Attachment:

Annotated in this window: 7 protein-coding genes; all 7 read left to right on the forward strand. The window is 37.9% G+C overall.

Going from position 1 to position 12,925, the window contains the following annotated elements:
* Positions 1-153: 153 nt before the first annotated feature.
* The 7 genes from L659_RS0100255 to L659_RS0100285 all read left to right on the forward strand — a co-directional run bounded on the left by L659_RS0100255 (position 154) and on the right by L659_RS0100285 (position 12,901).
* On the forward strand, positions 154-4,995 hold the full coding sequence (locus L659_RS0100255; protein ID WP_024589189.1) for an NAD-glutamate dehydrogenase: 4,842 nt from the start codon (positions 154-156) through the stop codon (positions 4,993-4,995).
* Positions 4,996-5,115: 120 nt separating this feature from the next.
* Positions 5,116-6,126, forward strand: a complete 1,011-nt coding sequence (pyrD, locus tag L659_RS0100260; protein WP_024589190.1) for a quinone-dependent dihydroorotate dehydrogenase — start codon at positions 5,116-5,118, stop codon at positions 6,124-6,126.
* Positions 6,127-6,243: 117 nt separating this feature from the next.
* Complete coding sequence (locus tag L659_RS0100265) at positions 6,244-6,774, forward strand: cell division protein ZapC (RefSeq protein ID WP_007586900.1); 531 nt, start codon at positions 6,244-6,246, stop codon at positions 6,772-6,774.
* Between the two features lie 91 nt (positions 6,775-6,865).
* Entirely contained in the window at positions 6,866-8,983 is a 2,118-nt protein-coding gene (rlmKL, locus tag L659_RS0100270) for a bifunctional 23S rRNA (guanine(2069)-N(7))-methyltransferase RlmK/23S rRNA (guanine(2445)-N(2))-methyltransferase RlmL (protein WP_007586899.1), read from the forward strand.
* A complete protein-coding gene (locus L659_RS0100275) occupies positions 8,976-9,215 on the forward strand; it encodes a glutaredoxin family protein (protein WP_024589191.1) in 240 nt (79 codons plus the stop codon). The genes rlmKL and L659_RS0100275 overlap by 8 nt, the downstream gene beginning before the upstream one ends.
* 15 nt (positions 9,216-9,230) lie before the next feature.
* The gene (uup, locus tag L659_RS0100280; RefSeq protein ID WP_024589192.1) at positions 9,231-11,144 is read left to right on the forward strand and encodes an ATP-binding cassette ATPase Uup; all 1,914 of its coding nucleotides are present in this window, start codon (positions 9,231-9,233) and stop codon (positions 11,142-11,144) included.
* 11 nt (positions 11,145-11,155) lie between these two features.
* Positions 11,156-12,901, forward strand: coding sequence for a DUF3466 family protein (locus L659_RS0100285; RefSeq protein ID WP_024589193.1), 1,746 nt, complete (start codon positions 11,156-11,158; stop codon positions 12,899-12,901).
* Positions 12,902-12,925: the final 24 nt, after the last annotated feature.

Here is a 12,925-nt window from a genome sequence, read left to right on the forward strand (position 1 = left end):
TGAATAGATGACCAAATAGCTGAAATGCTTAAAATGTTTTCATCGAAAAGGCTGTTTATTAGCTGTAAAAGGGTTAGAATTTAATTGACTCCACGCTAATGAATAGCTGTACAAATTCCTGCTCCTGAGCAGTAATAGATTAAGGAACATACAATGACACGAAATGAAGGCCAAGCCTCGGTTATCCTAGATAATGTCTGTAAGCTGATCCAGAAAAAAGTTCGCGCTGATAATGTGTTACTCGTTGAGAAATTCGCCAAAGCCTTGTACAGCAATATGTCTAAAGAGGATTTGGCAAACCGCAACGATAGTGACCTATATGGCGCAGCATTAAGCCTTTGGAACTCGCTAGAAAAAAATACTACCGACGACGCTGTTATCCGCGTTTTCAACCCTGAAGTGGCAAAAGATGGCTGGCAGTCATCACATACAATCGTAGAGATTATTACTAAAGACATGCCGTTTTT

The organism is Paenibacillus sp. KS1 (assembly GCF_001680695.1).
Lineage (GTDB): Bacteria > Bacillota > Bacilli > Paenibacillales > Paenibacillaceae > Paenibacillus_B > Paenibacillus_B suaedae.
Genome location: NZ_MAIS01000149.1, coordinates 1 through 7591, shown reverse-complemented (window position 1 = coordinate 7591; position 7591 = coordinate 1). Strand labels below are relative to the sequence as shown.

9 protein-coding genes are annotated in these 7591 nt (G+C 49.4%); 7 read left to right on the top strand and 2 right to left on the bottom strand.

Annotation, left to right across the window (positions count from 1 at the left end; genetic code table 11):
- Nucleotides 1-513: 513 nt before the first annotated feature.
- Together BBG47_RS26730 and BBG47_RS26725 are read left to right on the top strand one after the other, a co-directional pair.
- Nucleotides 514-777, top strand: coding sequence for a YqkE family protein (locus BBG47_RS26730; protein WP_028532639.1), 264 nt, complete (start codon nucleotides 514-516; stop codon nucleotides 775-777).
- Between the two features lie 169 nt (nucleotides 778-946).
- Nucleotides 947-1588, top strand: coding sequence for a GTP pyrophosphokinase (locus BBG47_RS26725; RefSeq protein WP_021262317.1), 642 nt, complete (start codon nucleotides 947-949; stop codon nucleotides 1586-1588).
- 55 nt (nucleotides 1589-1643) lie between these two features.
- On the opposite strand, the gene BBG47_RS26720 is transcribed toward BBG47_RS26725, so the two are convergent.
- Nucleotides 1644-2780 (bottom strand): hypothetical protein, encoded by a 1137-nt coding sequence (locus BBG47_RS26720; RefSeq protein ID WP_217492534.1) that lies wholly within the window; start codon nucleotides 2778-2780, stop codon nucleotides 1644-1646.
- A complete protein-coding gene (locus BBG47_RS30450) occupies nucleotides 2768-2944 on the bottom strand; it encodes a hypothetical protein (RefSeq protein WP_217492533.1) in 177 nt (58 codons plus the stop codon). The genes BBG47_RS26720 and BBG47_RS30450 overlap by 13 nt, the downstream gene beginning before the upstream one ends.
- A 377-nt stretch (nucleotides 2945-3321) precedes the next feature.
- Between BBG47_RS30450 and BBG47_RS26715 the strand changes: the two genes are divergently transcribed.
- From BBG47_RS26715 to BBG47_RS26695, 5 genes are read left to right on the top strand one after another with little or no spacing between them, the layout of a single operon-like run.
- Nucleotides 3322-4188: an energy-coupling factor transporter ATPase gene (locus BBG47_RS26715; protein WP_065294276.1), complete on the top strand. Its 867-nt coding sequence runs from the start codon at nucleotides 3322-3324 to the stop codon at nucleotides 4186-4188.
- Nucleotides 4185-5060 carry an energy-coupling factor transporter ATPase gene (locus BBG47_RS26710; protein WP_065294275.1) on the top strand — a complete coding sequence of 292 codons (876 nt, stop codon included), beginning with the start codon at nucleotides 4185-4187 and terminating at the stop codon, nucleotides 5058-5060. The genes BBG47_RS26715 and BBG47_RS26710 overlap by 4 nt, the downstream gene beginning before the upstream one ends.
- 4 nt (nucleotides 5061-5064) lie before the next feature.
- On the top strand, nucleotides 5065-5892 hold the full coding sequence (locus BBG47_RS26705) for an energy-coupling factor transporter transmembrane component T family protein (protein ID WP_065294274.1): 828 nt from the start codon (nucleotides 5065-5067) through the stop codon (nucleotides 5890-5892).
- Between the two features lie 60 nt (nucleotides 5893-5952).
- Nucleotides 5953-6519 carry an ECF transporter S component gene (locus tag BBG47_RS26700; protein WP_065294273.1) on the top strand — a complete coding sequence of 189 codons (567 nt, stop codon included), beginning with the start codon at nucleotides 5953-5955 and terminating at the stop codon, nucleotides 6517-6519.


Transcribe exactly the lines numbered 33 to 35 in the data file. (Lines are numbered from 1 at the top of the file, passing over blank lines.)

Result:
- A complete protein-coding gene (locus BBG47_RS30450) occupies nucleotides 2768-2944 on the bottom strand; it encodes a hypothetical protein (RefSeq protein WP_217492533.1) in 177 nt (58 codons plus the stop codon). The genes BBG47_RS26720 and BBG47_RS30450 overlap by 13 nt, the downstream gene beginning before the upstream one ends.
- A 377-nt stretch (nucleotides 2945-3321) precedes the next feature.
- Between BBG47_RS30450 and BBG47_RS26715 the strand changes: the two genes are divergently transcribed.